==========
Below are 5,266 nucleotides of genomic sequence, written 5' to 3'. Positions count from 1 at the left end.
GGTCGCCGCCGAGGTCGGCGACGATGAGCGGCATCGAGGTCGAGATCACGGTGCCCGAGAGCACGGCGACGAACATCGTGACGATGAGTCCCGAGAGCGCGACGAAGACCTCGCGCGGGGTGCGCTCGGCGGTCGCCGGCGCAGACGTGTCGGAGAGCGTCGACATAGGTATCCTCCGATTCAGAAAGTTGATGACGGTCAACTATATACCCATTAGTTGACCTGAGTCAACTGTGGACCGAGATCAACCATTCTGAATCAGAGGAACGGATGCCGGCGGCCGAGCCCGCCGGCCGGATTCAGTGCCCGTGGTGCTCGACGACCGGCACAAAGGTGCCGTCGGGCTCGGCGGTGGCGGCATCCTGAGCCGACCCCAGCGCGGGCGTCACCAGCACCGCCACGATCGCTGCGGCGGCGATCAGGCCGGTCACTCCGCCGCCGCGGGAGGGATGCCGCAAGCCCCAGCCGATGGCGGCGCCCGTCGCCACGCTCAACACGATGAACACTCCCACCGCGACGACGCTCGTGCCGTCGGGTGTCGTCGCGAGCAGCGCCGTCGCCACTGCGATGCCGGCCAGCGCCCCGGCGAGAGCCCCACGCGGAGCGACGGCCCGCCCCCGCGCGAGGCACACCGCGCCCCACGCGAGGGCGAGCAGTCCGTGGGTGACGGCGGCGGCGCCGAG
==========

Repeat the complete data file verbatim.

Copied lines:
Below are 5,266 nucleotides of genomic sequence, written 5' to 3'. Positions count from 1 at the left end.
GGTCGCCGCCGAGGTCGGCGACGATGAGCGGCATCGAGGTCGAGATCACGGTGCCCGAGAGCACGGCGACGAACATCGTGACGATGAGTCCCGAGAGCGCGACGAAGACCTCGCGCGGGGTGCGCTCGGCGGTCGCCGGCGCAGACGTGTCGGAGAGCGTCGACATAGGTATCCTCCGATTCAGAAAGTTGATGACGGTCAACTATATACCCATTAGTTGACCTGAGTCAACTGTGGACCGAGATCAACCATTCTGAATCAGAGGAACGGATGCCGGCGGCCGAGCCCGCCGGCCGGATTCAGTGCCCGTGGTGCTCGACGACCGGCACAAAGGTGCCGTCGGGCTCGGCGGTGGCGGCATCCTGAGCCGACCCCAGCGCGGGCGTCACCAGCACCGCCACGATCGCTGCGGCGGCGATCAGGCCGGTCACTCCGCCGCCGCGGGAGGGATGCCGCAAGCCCCAGCCGATGGCGGCGCCCGTCGCCACGCTCAACACGATGAACACTCCCACCGCGACGACGCTCGTGCCGTCGGGTGTCGTCGCGAGCAGCGCCGTCGCCACTGCGATGCCGGCCAGCGCCCCGGCGAGAGCCCCACGCGGAGCGACGGCCCGCCCCCGCGCGAGGCACACCGCGCCCCACGCGAGGGCGAGCAGTCCGTGGGTGACGGCGGCGGCGCCGAG